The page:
skip to content

Department of Plant Sciences


Modelling the future of soils in the world’s savanna-grasslands – new tools to help manage 24 million square km of drylands


A new grant from the ERC's ‘Starting Grants’ scheme will fund studies to improve carbon credit schemes in dryland areas by boosting our grasp of the effects of periodic fire events on carbon capture and storage.

Managing ecosystems to promote carbon sequestration, either by avoiding further loss or stimulating new sequestration, is considered a major means to combat climate change. In drylands, however, there is lack of clarity of the possible detrimental effects of such management on ecology, and doubt over the sustainability of some of the options adopted.


Towards better carbon flux models

The project will give insight into how fire management can affect carbon storage and plant communities in drylands by quantifying the mechanisms leading to changes in soil carbon through a network of fire manipulation experiments spanning global drylands. The models developed in the project will help address questions around the rates of potential carbon sequestration, maximum storage capacity, and the optimal environmental conditions to promote carbon sequestration whilst maintaining other ecosystem functions such as biodiversity.

The project will enable us to develop models of carbon flux that are more representative of drylands, where a much higher proportion of plant biomass is found in underground organs that are less affected by fires,’ said Dr Adam Pellegrini, project leader and post-doctoral research fellow in the Department of Plant Sciences. ‘We’ll also look at the potential of managed fire events to increase carbon capture and storage, an aspect that has rarely been explored despite promising indications. The models that we develop will then be used to implement a carbon-credit payment scheme for drylands in the United States, with our commercial partners.’ 


Boosting management and investment decision-making

The research will develop and test tools and models that will help boost decision-making on up to 24 million square km of savanna-grassland drylands globally.

The soil carbon dynamics models that currently underpin the ‘Dynamic Global Vegetation Models’ used by the IPCC don’t fully reflect the enriching effects of fire on soil carbon content, and neither do they capture the ways that fire reduces vegetative decomposition and the resulting lessening of the loss of carbon to the atmosphere. Our work will contribute to improving predictive methods such as these, and to better long-term management and investment strategies that can help limit climate change.’ said Dr Pellegrini.

The first three years of the project will involve intensive field and lab work, surveying fire experiments in 15 different locations distributed across North and South America and Africa in collaboration with seven other universities. Following data collection, the project team will build the ecosystem models and work towards economic implementation.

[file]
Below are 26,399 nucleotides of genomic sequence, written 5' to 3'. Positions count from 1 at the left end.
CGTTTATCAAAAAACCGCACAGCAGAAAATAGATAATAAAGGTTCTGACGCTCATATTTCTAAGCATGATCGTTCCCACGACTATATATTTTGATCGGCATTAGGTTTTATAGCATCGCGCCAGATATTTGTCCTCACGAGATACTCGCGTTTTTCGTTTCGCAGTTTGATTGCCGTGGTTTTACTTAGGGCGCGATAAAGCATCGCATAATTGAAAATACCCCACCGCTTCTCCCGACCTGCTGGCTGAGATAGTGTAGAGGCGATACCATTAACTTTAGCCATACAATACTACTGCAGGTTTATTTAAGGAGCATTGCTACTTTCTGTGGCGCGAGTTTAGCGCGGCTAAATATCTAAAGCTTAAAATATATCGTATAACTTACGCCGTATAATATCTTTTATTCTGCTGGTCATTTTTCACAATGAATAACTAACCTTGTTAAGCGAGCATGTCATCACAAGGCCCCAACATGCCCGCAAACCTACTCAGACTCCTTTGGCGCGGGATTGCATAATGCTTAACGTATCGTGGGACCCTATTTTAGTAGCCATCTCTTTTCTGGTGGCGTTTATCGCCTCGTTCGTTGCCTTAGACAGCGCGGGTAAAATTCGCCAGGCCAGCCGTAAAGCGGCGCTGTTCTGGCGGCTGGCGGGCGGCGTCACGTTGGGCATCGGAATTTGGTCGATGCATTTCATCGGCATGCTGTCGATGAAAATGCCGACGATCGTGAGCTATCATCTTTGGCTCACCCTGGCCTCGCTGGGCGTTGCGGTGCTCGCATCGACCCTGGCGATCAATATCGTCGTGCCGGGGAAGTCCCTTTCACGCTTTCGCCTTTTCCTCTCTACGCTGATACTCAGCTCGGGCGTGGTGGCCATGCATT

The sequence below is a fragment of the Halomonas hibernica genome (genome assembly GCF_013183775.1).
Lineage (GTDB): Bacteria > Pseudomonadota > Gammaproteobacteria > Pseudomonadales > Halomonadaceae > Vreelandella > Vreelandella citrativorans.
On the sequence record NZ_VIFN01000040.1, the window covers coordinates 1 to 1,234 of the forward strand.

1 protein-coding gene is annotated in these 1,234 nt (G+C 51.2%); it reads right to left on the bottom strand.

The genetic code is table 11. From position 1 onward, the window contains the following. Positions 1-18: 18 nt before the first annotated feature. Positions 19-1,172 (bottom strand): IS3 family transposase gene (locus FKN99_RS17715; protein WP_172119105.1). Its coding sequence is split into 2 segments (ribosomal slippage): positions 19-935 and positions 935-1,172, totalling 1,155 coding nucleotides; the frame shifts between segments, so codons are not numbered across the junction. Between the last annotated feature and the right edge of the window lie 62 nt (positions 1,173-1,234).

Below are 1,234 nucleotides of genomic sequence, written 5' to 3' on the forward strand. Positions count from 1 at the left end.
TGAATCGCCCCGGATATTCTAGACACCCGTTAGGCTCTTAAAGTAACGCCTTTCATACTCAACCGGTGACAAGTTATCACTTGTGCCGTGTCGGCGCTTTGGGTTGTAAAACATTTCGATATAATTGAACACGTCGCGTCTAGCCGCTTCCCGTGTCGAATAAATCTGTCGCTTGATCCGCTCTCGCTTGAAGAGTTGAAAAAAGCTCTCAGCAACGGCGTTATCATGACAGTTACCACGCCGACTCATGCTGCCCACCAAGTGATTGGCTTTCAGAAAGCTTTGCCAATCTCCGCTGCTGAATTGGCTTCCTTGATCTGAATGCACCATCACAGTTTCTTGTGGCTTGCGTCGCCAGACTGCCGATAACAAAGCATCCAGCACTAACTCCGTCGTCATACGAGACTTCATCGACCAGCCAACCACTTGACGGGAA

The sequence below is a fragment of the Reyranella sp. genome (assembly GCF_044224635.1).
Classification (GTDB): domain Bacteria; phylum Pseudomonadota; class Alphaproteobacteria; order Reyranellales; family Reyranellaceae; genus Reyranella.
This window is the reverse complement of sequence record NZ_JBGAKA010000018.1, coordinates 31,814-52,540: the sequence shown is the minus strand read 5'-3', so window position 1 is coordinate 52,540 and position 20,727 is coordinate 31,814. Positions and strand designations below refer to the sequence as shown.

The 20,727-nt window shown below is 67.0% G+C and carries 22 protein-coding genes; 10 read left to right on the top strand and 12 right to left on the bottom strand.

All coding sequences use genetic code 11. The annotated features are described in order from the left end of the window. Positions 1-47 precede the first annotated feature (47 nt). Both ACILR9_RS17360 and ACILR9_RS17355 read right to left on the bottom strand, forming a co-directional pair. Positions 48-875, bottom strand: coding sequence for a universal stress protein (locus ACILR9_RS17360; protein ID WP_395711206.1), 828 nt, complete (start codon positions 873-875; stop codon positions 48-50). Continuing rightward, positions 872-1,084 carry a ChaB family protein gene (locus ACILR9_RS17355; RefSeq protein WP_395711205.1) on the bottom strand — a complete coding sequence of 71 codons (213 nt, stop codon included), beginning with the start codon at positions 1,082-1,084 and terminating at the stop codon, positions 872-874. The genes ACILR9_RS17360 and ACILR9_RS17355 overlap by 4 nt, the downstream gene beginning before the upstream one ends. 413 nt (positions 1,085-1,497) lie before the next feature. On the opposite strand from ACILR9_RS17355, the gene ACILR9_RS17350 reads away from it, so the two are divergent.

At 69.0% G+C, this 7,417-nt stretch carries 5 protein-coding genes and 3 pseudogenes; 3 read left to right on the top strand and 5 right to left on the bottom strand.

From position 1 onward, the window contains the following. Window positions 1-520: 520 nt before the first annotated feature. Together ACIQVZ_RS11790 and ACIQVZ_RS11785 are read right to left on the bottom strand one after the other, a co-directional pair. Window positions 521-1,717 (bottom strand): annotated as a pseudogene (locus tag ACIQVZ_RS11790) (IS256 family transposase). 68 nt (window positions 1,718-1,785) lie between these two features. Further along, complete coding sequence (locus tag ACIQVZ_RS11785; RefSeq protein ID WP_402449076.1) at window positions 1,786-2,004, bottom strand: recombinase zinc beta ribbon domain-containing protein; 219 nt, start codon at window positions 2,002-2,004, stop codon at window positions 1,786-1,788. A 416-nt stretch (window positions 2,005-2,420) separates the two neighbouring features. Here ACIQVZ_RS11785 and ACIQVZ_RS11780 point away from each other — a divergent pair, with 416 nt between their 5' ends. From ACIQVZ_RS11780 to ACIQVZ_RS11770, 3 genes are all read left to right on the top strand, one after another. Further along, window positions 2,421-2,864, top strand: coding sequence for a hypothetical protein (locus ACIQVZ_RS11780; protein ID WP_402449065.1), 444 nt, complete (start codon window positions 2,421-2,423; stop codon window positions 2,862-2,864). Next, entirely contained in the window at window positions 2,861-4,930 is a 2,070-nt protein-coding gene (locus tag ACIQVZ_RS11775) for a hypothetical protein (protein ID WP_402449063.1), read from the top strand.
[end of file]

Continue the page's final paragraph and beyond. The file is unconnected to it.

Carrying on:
The project is one of over 400 to have been awarded funding under the European Research Council (ERC) Starting Grants 2022 scheme this November.


Useful links

Adam Pellegrini -

Disturbance ecology and ecosystem function research group -

More background on Dr Adam Pellegrini's research - 




Project profile: ‘Determining the potential for soil carbon storage under different fire regimes in drylands’

The project aims to boost our understanding of how fire affects soil carbon content, emissions and sequestration in dryland ecosystems, and to apply this new knowledge in the US carbon credit marketplace.

Soil organic matter is the largest storage pool on land and a key focus in many carbon offset schemes. Managing ecosystems to maximise their capacity to store carbon while maintaining key ecosystem functioning and services is an essential component of our pathway to net zero carbon emissions. Consequently, rigorous models to estimate how management will change ecosystem carbon, and an understanding of how future climate change threatens carbon storage are both required.  This research will create a tool that can be broadly applied to enhance accuracy of offsetting projects while furthering our understanding of mechanisms in the basic science of ecosystem carbon cycling.   


Component 1. Carbon flux survey

Researchers will measure how carbon fluxes differ in plots subjected to different fire frequency treatments for 35-60 years, distributed across fifteen sites, to investigate the hypothesis that larger fire effects on plant biomass productivity and inputs into soils may be the dominant factor leading to larger changes in soil carbon, especially due to changes in root biomass, but the stability depends on important mineral-microbial-carbon interactions.


Component 2. New models of carbon and nitrogen cycling

The field surveys will reveal the mechanisms controlling fire effects on ecosystem carbon to springboard the development of a new ecosystem model. By measuring decomposition activity, soil organic matter chemistry, and plant biomass inputs over two years, the researchers will develop new models and compare the model’s outputs with historical models to understand how changes in soil stability modify the effects of fire on soils.


Component 3. Quantification of potential for managed fire events

The final stage of the project will implement the carbon cycling model across USA rangelands to better understand how changes in disturbances may lead to contrasting carbon storage in ecosystems, and testing their application in the US carbon credits marketplace.


Project partners

Sarah Hobbie, University of Minnesota,

Peter Reich, University of Michigan,

Robert Pringle, Princeton,

Corli Coetsee and Benjamin Wigley, South African National Parks

Jack Brookshire,

Emma Fuller, Corteva Agrisciences

Bonnie Waring, Imperial College London,